Justin Fields believes he helped change the Big Ten’s mind; now he can change the outcome of the season

It’s not that Justin Fields never thought of opting out. The option was always there for the Ohio State quarterback, who may eventually become the No. 1 overall pick in the 2021 NFL Draft.

He was trying to wait out the Big Ten itself before coming to that conclusion.

“Usually the timeline in declaring for the draft is in [January],” Fields said Friday during a Zoom call with reporters. “I knew I had a lot of time. I wasn’t really in a rush. I was just trying to see how it played out and hoping the Big Ten would change their decision.”

On Wednesday, the Big Ten did change their decision, opting to play this fall. That ended more than just anxiousness surrounding football in the Rust Belt. With players all over the country opting out, Fields was being watched closely.

He was the key to whatever Ohio State would achieve this season. Going into the College Football Playoff semifinal against Clemson last year, Fields had completed one of the most efficient campaigns by a quarterback in the last 11 years.

That season — his first as a starter — ended with a disappointing two-interception effort in a loss to the Tigers. This week, Fields described the utter joy in seeing the Buckeyes go 11-on-11 again in practice.

“I don’t think there are words to describe how determined I am,” Fields said.

Part of that determination comes from being a leader of the #WeWantToPlay movement. A MoveOn.org petition started by Fields advocating a start to the season has gotten more than 302,000 signatures.

“I definitely think it had an effect [on the Big Ten returning to play],” Fields said. “I don’t think it was the only thing that had an effect on it. If it didn’t end up having an effect, I don’t really care cause — at the end of the day — we all got what we wanted. I was doing what I could to get the season back.”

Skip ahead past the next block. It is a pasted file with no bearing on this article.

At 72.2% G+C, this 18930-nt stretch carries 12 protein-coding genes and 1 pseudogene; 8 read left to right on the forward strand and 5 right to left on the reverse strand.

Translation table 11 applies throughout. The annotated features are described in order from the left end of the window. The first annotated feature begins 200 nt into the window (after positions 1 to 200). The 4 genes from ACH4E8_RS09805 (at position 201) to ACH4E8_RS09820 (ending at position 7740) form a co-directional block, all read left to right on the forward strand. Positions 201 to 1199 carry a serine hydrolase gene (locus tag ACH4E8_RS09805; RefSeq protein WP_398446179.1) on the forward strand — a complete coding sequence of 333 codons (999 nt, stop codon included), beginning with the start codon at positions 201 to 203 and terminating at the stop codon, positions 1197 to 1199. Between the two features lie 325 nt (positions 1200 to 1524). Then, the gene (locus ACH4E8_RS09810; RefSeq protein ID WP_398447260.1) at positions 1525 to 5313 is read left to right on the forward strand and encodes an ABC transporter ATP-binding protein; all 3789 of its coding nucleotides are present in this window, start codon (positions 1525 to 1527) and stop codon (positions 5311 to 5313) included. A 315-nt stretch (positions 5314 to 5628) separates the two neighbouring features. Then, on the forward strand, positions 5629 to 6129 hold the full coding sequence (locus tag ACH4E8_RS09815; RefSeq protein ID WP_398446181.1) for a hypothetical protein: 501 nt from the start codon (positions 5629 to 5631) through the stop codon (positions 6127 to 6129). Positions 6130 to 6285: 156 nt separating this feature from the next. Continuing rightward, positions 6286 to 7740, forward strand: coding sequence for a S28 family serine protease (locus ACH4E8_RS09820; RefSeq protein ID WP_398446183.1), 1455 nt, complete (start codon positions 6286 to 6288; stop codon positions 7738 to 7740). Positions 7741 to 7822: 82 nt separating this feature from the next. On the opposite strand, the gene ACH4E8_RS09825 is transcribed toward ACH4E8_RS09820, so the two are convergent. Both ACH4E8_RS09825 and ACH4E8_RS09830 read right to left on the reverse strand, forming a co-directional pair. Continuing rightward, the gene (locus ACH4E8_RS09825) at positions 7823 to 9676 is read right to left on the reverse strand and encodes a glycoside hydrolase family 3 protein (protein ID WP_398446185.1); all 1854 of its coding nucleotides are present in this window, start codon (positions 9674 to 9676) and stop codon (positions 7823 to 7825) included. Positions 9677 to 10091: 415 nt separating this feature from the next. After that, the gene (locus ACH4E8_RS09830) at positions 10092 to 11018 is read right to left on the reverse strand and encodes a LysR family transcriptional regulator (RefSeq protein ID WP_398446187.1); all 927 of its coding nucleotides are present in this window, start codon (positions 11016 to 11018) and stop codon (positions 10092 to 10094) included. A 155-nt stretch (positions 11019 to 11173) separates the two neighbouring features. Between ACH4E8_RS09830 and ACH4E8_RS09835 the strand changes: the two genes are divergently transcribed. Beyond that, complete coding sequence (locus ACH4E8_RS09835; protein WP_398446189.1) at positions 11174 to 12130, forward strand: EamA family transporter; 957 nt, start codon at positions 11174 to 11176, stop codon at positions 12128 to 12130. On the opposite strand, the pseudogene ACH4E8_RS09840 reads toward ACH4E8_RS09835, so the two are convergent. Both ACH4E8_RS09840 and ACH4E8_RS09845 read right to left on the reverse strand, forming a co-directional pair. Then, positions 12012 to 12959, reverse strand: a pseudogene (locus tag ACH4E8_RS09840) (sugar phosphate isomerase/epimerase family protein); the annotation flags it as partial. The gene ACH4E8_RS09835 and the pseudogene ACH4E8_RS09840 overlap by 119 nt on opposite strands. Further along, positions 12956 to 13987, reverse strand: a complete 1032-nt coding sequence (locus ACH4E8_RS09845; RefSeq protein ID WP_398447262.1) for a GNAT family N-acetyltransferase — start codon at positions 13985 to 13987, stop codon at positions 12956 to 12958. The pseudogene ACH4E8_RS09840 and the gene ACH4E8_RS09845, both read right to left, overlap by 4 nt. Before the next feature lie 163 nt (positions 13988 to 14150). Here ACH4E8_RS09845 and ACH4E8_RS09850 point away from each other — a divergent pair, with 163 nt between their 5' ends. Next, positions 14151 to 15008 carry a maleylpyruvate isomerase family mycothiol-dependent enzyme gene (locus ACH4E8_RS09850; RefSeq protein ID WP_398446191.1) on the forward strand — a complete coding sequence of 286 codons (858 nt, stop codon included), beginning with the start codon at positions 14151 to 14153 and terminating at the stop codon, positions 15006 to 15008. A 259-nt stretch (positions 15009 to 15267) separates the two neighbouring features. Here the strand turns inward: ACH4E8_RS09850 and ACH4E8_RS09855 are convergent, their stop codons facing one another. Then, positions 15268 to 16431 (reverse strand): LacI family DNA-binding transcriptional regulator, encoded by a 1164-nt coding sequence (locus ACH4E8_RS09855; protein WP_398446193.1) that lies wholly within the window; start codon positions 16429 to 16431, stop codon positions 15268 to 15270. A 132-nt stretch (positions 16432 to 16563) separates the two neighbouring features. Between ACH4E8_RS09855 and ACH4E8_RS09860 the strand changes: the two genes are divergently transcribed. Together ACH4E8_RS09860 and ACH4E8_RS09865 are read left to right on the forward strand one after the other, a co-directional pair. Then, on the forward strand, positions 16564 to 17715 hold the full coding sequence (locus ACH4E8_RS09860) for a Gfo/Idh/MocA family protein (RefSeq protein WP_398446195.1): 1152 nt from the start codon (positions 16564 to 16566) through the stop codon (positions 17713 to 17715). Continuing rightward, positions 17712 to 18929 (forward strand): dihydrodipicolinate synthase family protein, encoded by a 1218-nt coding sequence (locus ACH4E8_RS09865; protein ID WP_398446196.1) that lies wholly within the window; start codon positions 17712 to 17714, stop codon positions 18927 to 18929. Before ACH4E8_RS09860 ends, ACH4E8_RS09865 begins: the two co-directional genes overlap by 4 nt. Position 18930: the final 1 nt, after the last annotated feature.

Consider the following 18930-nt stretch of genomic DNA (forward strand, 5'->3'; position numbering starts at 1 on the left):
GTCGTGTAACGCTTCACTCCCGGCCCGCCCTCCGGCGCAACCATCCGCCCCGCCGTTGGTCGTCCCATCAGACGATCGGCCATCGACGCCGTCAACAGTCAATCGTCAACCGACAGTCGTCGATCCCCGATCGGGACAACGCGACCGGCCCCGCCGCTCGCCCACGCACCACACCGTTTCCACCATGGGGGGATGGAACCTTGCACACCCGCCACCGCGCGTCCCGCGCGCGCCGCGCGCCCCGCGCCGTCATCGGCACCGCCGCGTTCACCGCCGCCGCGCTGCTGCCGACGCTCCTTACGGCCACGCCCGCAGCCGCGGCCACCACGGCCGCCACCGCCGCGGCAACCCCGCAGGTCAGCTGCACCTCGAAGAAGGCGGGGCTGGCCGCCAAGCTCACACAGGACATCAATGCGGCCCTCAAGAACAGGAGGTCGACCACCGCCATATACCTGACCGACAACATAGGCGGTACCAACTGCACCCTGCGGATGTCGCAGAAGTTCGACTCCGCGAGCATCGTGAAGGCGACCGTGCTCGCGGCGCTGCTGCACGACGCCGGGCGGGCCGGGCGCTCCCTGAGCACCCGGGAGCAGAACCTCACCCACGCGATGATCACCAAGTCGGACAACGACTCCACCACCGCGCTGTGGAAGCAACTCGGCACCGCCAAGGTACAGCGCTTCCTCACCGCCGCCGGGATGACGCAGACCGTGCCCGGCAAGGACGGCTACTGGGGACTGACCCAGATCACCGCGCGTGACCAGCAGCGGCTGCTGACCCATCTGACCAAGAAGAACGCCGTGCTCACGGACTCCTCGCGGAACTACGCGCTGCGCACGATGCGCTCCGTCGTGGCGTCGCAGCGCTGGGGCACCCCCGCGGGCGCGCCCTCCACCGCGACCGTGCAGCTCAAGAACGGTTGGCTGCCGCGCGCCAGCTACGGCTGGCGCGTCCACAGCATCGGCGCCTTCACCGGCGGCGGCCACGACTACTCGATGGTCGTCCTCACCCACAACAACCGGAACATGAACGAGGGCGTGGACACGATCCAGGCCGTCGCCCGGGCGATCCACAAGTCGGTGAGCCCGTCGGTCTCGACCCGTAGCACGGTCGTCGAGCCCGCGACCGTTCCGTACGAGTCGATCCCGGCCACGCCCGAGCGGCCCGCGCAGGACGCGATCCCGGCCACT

For that alone, Fields might be considered a legendary Ohio State figure. In Ryan Day’s first full season, he led the Buckeyes to a Big Ten title and that playoff berth.

Without the fall restart, we likely would have already seen the last college snap taken by Fields. When the Big Ten’s reconsideration came, two of Fields’ teammates — cornerback Shaun Wade and offensive lineman Wyatt Davis Jr. — had already opted out. Both have since expressed a desire to return.

In addition, Big Ten stars Rashod Bateman (Minnesota wide receiver) and Micah Parsons (Penn State linebacker) had left to prepare for the draft as well.

But with Fields never having formally left, the Buckeyes are loaded to make a run beginning five weeks from now.

“One reason was I wasn’t really trying to rush anything [was] in case this situation did pop up. Another reason was I wanted to give myself an opportunity to come back and show the world what I can do and what I’ve improved on,” Fields said.

“The brotherhood is real. Seeing a lot of different players opting out, I’m not saying they don’t love their teammates. They might have different situations going on at home. I think with Shaun [and Wyatt] coming back shows you guys how much love there is on this team.”

With Fields — and the Buckeyes — the 2020 season is enhanced. Ohio State is the class of the Big Ten much like Oklahoma in the Big 12 and Clemson in the ACC. There is that much of a separation between the Buckeyes and the rest of the conference.

The Big Ten’s return was wrapped in those Ohio State desires. Day loudly and publicly proclaimed his desire to play this fall. Maybe that had something to do with the Big Ten coming back, too.

The 41-year-old coach has led Ohio State for all of 17 games, only one full season. But his influence now is undeniable. Ohio State has access to football, the playoff and whatever championship lies at the end of this convoluted season.

None of it starts without Fields.

“Take away all the football stuff he’s done,” Fields said of his coach. “Regardless of that, he’s an amazing person. He really cares about us. … He was telling us just the other day there’s rollers coasters, there’s lows, but it always doesn’t stay low. We were all at a very low point. … We had faith in him, and eventually it [paid off].”

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